Ravnedalen is a park in the municipality of Kristiansand in Agder county, Norway. The part is located in the borough of Grim, north of the centre of the city of Kristiansand, just to the northeast of the Baneheia recreation area. The park was constructed from 1874–1878 by military soldiers under the command of Colonel, later Major General, Joseph Frantz Oscar Wergeland.
Ravnedalen was the former billeting area called Grimsmoen, which had room for about 1,200 soldiers. In the 1860s, the military camp was moved to Gimlemoen. There were plans for using the old camp area as a rifle range, but Colonel Wergeland protested and insisted that the area would be perfect for a pleasure garden. In 1872 Byselskabet, where Wergeland was a chairman, applied for fundings, and the park was constructed during 1874–1878, by soldiers with spades instead of weapons.
The park was constructed as a romantic garden, in a valley with dramatic cliffs and waterfalls. A dam fointaine was built with natural pressure support from the nearby lake Baanetjønn. The garden has open areas for public arrangements like concerts, gatherings and festivals. The former gardener house is today used as a café. There used to be apes and peacocks, while today ducks and swans dominate the lakes. Some of Norway's largest spruce trees, planted around 1875, are found in the park. Exotic plants were imported and planted, like rhododendron, magnolia, mimosa, yew and cypress.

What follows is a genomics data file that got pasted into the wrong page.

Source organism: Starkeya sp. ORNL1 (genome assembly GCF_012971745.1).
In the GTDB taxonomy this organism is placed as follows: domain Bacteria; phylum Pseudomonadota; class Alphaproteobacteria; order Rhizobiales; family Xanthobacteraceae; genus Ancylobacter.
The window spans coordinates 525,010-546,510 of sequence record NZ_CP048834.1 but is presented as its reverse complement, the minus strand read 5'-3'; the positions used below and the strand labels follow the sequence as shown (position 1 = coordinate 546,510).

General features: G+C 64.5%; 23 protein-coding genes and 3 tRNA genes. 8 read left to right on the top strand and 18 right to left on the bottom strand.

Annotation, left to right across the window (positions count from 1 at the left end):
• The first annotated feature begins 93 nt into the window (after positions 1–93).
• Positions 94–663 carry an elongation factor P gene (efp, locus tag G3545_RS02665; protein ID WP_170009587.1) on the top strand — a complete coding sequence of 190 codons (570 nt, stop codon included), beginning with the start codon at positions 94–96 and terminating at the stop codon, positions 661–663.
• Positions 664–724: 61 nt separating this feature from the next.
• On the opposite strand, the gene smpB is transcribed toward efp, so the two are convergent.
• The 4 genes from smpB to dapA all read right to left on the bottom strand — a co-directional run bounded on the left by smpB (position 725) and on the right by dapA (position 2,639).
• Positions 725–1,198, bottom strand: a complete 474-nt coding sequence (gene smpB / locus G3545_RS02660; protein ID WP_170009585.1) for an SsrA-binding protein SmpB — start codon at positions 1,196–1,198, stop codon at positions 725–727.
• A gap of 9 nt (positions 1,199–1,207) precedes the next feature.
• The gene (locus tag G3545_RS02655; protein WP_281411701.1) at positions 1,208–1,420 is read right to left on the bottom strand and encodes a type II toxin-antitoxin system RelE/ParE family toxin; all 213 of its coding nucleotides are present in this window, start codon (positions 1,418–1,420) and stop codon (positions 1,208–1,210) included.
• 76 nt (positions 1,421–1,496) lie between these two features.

In the 1880s and 1890s the area was used for public feasts. Today, Ravnedalen is one of Kristiansand's cultural sites, where concerts and other arrangements are held regularly. The location has a capacity of 5,000 spectators in front of the outdoor stage.
Gustav Lærum's 1917 bronze statue of Wergeland is located in Ravnedalen.
The granite rock faces that form the backdrop of the park is a popular venue for rock climbers. Ravnedalen has about 70 established climbing routes. The selection of routes spans several grades and comprise bolted, partially bolted and traditionally protected climbs.